‘Photo Delight’ is an app created specifically for the iPad and it provides for excellent color splashes on photos. The ‘smart mode’ feature is intuitive enough to provide splashes without having to manually manage the zooming and erasing of edges. This has also won acclaim from leading app reviewers across the world.
‘Boom’ for Mac provides a system-wide volume booster and equalizer spanning several presets. It also boosts the volume of music and video files from the iTunes library or hard drives, while also being able to enjoy this boosted experience on the iPhone, iPod Touch and iPad, via a seamless transfer. Boom was chosen as the ‘Macworld Best of Show 2011’.
G. The Next Big Challenge
February 2014 marked the 6th anniversary of Global Delight. Today, four members including Rahul and Guru work tirelessly in Global Delight. The team has grown to nearly 35 members comprising a cross section of skills – designing, engineering, marketing, quality assurance, and support.
The team has achieved 35 million downloads across all apps. Camera Plus remains in the limelight with a base of 22 million downloads. Nearly 50% of their users are from the US while the rest are split between Europe and other countries. To top it all off, Camera Plus was recently released with some game-changing features like ‘AirSnap’ – A remote capture feature that allows for triggered photography between 2 iOS devices and Universal compatibility, which brings the same beautiful interface to the iPad. It was an instant hit and was featured by Apple as well as covered extensively by the media. Going forward, Global Delight is looking for ways to leverage this feature and extend its functionality is a myriad of ways and with better features that will ultimately improve the overall user experience.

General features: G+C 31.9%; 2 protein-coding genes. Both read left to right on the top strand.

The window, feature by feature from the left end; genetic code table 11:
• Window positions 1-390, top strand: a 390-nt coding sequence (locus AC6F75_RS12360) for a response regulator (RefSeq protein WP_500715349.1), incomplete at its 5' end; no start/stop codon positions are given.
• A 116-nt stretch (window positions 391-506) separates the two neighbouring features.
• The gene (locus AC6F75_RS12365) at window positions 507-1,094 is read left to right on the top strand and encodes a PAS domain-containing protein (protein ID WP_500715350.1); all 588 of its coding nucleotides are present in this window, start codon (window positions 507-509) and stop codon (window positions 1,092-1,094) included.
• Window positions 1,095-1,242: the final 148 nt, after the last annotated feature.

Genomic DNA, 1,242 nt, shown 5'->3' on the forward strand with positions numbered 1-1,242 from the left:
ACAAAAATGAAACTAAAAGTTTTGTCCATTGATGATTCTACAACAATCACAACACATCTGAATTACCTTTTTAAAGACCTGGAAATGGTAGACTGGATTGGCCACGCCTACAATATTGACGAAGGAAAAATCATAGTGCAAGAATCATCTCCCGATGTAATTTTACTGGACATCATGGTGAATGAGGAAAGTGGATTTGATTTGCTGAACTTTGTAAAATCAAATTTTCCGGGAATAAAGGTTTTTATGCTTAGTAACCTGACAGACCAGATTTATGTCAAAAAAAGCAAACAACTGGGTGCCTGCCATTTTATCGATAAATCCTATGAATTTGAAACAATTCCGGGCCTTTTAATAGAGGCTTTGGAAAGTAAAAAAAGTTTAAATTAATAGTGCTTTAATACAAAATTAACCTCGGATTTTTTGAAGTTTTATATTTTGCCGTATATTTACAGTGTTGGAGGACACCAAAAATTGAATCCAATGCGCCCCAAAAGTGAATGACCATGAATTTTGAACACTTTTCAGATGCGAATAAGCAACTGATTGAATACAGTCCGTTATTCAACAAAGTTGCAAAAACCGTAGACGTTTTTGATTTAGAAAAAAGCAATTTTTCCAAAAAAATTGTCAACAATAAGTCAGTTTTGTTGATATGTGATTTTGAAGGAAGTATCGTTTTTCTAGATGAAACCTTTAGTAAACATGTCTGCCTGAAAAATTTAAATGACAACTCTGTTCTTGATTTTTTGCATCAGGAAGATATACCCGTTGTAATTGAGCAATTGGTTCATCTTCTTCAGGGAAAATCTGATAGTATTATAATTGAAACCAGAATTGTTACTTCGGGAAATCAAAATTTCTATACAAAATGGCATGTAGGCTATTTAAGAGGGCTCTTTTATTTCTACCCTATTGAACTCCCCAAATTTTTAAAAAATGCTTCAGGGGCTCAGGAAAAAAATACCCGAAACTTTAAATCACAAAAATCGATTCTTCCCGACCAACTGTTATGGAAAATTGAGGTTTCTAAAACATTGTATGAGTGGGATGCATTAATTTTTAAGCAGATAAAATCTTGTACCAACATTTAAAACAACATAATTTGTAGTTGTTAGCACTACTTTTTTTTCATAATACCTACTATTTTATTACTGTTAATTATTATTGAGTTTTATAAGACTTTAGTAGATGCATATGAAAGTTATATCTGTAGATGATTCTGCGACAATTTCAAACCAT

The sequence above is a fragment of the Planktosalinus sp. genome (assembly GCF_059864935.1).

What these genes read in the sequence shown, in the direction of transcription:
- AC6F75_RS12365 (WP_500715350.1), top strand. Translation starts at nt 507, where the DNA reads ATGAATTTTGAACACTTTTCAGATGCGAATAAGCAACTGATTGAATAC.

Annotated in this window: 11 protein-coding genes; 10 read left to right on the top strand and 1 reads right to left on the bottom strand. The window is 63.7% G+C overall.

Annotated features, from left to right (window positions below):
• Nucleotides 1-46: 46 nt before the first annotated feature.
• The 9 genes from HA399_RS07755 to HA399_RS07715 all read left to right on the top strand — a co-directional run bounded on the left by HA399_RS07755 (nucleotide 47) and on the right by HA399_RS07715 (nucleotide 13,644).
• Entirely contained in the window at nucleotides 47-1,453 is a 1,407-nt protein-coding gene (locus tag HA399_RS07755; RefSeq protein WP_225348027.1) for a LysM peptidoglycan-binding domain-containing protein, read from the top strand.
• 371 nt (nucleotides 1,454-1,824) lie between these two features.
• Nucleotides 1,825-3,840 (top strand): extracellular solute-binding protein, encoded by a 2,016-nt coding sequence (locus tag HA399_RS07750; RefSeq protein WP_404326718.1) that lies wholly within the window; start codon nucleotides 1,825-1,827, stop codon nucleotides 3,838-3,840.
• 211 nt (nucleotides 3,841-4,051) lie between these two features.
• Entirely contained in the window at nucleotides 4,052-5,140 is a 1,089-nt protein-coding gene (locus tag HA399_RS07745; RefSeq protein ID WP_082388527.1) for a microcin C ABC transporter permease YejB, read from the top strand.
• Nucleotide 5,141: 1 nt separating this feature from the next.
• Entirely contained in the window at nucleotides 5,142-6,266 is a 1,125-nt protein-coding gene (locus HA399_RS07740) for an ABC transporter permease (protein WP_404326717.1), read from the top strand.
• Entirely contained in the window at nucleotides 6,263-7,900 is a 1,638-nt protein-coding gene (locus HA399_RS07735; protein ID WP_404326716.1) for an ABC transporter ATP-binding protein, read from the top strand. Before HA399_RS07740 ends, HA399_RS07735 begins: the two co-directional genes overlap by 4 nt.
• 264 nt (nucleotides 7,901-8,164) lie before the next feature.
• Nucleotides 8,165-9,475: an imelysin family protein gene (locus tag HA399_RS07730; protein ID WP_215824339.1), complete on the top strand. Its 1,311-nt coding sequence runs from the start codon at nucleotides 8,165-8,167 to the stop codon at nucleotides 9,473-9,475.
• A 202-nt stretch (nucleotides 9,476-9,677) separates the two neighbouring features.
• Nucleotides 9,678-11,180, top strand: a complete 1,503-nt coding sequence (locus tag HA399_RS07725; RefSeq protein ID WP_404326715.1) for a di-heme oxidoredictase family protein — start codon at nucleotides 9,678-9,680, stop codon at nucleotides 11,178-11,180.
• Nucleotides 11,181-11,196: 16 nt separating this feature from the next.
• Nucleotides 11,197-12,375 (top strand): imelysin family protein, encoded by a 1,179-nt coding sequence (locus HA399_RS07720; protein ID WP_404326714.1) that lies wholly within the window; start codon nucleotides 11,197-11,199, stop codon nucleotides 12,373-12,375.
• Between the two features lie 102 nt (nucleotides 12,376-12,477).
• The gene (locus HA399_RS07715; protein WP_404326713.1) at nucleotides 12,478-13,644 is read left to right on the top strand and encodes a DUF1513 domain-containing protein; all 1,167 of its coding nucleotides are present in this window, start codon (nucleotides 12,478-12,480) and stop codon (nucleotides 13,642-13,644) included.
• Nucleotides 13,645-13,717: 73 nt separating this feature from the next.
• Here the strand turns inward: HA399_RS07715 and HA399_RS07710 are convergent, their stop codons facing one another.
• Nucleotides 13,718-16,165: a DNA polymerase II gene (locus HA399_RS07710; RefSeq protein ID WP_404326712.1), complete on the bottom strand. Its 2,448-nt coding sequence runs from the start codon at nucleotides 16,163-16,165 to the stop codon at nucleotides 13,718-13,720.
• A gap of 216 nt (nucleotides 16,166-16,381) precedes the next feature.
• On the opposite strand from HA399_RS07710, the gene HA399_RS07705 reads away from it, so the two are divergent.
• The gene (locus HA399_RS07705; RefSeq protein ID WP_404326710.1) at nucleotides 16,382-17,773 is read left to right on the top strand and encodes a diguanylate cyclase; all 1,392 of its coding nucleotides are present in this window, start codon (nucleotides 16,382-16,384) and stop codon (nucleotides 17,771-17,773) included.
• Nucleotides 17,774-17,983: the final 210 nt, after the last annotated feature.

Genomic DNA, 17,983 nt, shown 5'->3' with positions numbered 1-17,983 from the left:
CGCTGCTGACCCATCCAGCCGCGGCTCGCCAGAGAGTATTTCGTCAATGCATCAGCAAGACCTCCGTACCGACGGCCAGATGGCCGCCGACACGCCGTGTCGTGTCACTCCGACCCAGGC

The team continues to innovate and build products for the Mac and mobile devices. They continue to do so not just in the field of technology but also on business models and such. They know that the competitive landscape has been democratized with the coming of age of the App Store – it’s easy to contemplate that the next big thing could come out from a garage in a small town present anywhere in the world! Hence the constant focus on innovation and getting better at what they do.
The team that was creative enough to connect the dots and use one of ancient mathematician Bhaskaracharya’s Sutras in their app will surely continue to excel at what they do!